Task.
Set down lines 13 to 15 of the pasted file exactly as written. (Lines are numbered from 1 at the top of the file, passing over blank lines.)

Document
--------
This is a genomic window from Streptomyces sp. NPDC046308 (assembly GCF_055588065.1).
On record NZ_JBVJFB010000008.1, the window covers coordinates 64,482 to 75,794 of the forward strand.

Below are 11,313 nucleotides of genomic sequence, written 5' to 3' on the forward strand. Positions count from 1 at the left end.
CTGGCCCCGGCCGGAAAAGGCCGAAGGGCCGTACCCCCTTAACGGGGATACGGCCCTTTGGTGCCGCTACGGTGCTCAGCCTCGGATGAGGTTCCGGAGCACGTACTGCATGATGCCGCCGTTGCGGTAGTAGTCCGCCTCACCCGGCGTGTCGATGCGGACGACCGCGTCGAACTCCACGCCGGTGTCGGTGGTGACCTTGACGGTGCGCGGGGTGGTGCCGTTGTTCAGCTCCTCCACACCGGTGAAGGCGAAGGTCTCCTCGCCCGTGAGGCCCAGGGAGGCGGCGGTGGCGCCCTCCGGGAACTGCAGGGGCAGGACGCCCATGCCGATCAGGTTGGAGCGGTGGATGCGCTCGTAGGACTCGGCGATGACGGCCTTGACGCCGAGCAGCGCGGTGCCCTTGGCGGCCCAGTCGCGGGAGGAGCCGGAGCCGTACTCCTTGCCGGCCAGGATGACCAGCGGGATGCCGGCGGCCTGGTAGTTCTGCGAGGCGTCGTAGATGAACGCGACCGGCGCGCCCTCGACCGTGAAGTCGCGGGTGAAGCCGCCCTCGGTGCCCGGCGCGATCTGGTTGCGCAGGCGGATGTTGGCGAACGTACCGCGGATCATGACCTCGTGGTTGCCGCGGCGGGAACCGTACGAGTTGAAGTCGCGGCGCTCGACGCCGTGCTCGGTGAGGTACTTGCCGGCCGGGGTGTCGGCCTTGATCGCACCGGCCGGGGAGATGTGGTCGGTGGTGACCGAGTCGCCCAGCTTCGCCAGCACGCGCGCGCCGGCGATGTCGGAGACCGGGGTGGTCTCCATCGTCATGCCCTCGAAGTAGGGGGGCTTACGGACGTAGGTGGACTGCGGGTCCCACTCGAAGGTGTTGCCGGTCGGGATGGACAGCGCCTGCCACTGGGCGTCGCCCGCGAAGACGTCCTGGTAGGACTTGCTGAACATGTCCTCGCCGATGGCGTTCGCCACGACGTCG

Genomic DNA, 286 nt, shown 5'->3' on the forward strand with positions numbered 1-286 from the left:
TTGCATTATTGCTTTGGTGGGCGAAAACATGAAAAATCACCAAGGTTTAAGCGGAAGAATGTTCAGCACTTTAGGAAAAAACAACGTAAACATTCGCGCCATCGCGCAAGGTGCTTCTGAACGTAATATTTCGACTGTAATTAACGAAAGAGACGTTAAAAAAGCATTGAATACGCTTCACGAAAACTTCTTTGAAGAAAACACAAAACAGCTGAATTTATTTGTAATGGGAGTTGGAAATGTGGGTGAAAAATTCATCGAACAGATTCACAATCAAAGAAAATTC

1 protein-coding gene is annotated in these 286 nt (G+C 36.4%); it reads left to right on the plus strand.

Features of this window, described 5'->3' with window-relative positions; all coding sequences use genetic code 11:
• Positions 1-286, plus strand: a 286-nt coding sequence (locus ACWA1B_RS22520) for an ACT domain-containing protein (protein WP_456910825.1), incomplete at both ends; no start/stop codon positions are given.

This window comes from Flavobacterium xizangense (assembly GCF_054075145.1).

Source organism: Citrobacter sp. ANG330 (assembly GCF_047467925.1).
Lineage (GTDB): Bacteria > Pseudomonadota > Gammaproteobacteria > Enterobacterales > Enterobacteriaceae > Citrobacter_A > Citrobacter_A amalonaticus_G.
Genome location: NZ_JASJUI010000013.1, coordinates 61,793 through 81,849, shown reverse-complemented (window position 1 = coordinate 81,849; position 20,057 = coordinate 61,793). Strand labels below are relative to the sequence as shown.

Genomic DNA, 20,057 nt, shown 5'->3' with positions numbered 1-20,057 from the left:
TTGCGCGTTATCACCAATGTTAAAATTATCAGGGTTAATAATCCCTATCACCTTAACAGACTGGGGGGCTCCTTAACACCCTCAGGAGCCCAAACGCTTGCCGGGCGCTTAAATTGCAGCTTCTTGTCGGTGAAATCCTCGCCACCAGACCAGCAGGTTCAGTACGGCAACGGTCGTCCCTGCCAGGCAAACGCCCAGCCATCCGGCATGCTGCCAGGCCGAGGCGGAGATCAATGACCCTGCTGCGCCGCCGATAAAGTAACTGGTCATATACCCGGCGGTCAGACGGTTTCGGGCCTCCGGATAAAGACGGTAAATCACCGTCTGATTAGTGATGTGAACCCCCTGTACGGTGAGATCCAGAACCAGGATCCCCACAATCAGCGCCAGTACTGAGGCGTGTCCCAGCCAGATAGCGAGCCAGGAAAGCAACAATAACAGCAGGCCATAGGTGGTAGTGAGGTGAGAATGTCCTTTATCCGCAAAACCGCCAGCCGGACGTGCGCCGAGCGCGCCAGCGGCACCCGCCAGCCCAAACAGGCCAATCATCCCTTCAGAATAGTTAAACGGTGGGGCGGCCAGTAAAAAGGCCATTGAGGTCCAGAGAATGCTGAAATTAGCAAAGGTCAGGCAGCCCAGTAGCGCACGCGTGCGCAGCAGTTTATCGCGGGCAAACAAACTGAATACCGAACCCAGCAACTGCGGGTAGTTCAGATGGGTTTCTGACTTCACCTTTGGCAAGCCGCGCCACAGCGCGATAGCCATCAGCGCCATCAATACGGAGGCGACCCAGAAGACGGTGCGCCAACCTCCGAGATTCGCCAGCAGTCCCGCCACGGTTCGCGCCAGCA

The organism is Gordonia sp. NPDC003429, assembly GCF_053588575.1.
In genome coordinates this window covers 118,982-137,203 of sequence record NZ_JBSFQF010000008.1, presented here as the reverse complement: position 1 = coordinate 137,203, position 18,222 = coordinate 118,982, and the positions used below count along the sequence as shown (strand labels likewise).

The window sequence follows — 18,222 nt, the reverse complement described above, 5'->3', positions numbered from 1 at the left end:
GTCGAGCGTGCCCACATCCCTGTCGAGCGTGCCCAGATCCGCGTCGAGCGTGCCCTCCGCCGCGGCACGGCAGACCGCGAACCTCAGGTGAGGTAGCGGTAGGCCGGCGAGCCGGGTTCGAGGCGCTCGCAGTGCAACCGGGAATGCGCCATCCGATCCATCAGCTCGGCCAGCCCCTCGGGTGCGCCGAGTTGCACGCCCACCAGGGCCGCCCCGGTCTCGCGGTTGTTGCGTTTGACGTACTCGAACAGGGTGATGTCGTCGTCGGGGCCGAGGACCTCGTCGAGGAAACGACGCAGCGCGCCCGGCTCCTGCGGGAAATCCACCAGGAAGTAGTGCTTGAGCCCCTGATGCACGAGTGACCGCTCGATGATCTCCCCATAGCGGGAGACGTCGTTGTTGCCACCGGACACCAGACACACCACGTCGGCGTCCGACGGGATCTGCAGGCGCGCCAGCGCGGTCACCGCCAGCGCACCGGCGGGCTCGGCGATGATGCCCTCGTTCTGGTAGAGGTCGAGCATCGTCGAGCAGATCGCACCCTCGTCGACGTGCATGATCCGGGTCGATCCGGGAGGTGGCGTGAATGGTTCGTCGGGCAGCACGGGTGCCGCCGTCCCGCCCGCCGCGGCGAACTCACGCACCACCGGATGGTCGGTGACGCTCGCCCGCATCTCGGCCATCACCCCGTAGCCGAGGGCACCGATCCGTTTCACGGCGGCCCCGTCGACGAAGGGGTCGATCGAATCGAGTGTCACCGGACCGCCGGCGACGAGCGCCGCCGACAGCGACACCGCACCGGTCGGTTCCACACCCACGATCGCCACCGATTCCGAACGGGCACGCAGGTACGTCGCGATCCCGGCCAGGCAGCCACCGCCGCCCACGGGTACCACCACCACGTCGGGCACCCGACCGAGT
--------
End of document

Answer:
Genome location: NZ_JASJUI010000013.1, coordinates 61,793 through 81,849, shown reverse-complemented (window position 1 = coordinate 81,849; position 20,057 = coordinate 61,793). Strand labels below are relative to the sequence as shown.

Genomic DNA, 20,057 nt, shown 5'->3' with positions numbered 1-20,057 from the left:
TTGCGCGTTATCACCAATGTTAAAATTATCAGGGTTAATAATCCCTATCACCTTAACAGACTGGGGGGCTCCTTAACACCCTCAGGAGCCCAAACGCTTGCCGGGCGCTTAAATTGCAGCTTCTTGTCGGTGAAATCCTCGCCACCAGACCAGCAGGTTCAGTACGGCAACGGTCGTCCCTGCCAGGCAAACGCCCAGCCATCCGGCATGCTGCCAGGCCGAGGCGGAGATCAATGACCCTGCTGCGCCGCCGATAAAGTAACTGGTCATATACCCGGCGGTCAGACGGTTTCGGGCCTCCGGATAAAGACGGTAAATCACCGTCTGATTAGTGATGTGAACCCCCTGTACGGTGAGATCCAGAACCAGGATCCCCACAATCAGCGCCAGTACTGAGGCGTGTCCCAGCCAGATAGCGAGCCAGGAAAGCAACAATAACAGCAGGCCATAGGTGGTAGTGAGGTGAGAATGTCCTTTATCCGCAAAACCGCCAGCCGGACGTGCGCCGAGCGCGCCAGCGGCACCCGCCAGCCCAAACAGGCCAATCATCCCTTCAGAATAGTTAAACGGTGGGGCGGCCAGTAAAAAGGCCATTGAGGTCCAGAGAATGCTGAAATTAGCAAAGGTCAGGCAGCCCAGTAGCGCACGCGTGCGCAGCAGTTTATCGCGGGCAAACAAACTGAATACCGAACCCAGCAACTGCGGGTAGTTCAGATGGGTTTCTGACTTCACCTTTGGCAAGCCGCGCCACAGCGCGATAGCCATCAGCGCCATCAATACGGAGGCGACCCAGAAGACGGTGCGCCAACCTCCGAGATTCGCCAGCAGTCCCGCCACGGTTCGCGCCAGCA